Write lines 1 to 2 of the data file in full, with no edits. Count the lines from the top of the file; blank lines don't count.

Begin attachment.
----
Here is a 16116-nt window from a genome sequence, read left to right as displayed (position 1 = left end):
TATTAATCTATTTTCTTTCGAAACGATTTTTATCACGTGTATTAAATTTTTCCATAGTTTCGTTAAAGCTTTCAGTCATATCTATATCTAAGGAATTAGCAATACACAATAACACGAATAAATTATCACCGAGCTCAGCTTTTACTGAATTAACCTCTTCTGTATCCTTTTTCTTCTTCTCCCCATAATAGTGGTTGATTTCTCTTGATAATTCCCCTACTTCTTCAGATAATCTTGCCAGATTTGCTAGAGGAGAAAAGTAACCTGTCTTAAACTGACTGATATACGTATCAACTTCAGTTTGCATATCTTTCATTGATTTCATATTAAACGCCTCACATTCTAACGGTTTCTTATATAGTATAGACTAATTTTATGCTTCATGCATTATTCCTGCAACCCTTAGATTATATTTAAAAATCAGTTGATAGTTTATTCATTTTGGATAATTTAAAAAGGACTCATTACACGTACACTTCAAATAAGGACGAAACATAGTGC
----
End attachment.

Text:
Here is a 16116-nt window from a genome sequence, read left to right as displayed (position 1 = left end):
TATTAATCTATTTTCTTTCGAAACGATTTTTATCACGTGTATTAAATTTTTCCATAGTTTCGTTAAAGCTTTCAGTCATATCTATATCTAAGGAATTAGCAATACACAATAACACGAATAAATTATCACCGAGCTCAGCTTTTACTGAATTAACCTCTTCTGTATCCTTTTTCTTCTTCTCCCCATAATAGTGGTTGATTTCTCTTGATAATTCCCCTACTTCTTCAGATAATCTTGCCAGATTTGCTAGAGGAGAAAAGTAACCTGTCTTAAACTGACTGATATACGTATCAACTTCAGTTTGCATATCTTTCATTGATTTCATATTAAACGCCTCACATTCTAACGGTTTCTTATATAGTATAGACTAATTTTATGCTTCATGCATTATTCCTGCAACCCTTAGATTATATTTAAAAATCAGTTGATAGTTTATTCATTTTGGATAATTTAAAAAGGACTCATTACACGTACACTTCAAATAAGGACGAAACATAGTGC